“Just because something is traditional is no reason to do it, of course.” ~ Lemony Snicket
Change isn’t easy for anyone. We like being in a routine, we like knowing what we’re doing, and we like the comfort of tradition and ‘rules.’ But tradition isn’t always the right thing. Terrible things have been allowed to occur for the sake of keeping things the same. And clinging on to tradition is a great way of preventing evolution and progression. But to dismiss tradition entirely is to lose cultural inheritance and the richness that can bring. Finding a happy medium between the two is often the source of a good story.
How to Train Your Dragon (books by Cressida Cowell)
I’m talking more films here than books, as the first film takes a lot of elements from the book, apart from the whole ‘we hate the dragons’ thing, which, if I remember correctly, isn’t really in the books.
Apart from being a fantastic film, this is a great example of the tradition vs change theme. The vikings are set in their ways, even though it results in a lot of hardships for them – ongoing war with the dragons, leading to a loss of life and limb. It takes the viewpoint of a child to effect change, as is often the way with this sort of story. Hiccup has the ability to look beyond the fear and the history of hatred that is traditional amongst the Vikings and through his change in attitude, everyone in the village is changed. For the better. Once the dragons are accepted, not only is life better because they aren’t fighting anymore – they also have awesome dragon companions to make things much more interesting.
Daughter of Smoke and Bone by Laini Taylor
Angels and Chimera have been trying to kill each other for generations in the magical world Taylor creates in her fabulous Daughter of Smoke and Bone trilogy. Trapped in an endless cycle of revenge, the two factions have both committed atrocities and both gone to great lengths to preserve their species. There is no right and wrong, and most of the armies on both sides are too entrenched in the traditions of war to see that.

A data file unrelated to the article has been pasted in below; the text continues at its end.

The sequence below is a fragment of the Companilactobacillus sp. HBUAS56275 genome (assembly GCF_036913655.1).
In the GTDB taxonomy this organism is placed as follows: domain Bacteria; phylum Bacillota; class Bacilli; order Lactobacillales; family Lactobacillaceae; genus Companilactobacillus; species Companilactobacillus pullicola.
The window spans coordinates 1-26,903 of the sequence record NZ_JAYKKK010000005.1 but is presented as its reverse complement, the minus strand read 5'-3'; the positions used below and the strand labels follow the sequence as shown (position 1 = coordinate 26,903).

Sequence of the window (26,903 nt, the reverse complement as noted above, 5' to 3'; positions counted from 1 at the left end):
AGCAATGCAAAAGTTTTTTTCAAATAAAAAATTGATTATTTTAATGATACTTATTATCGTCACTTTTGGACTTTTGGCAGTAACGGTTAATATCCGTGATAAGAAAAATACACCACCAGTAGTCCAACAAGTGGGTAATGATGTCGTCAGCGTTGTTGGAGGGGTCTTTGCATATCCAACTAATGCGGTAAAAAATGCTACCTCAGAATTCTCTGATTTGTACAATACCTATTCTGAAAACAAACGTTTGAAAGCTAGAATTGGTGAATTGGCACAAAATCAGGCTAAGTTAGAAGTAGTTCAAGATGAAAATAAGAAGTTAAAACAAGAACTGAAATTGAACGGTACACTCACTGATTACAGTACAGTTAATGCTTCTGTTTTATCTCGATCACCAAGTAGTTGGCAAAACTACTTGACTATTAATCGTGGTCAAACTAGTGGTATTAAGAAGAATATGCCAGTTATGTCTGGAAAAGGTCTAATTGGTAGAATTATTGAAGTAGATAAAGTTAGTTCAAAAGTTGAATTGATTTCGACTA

One Angel and one Chimera dream of changing that, of wiping both slates clean and starting afresh in a world where peace is possible. And they suffer greatly for having this vision of change. I’ve not read the last book yet, so I don’t know the final outcome, but the end of the second book left things in a very interesting place, where the vision of that world had the potential to come about. But I imagine a few spanners are yet to be thrown into the works before any sort of happy ending will be achieved!
Change for the Worse?
In change vs tradition stories, change is usually always the right option. People stuck with their traditions suffer, while those who have the vision for change are usually our heroes. It makes sense. A story isn’t interesting without a dynamic character at the fore, and someone who is pushing for radical change will certainly be dynamic. But change isn’t always for the better in every way. For example, in Robert Kirkman’s The Walking Dead, tradition is the way of life that we all know. It has to be cast off in the name of survival. This turns the characters into suspicious, cruel and violent individuals. But Rick, the leader of the group, is absolutely right to say that it’s what they have to do. Their traditions of morality and other human principles are what is going to get them killed. It’s a new world out there, and only those who are prepared to make changes for the worse are going to survive.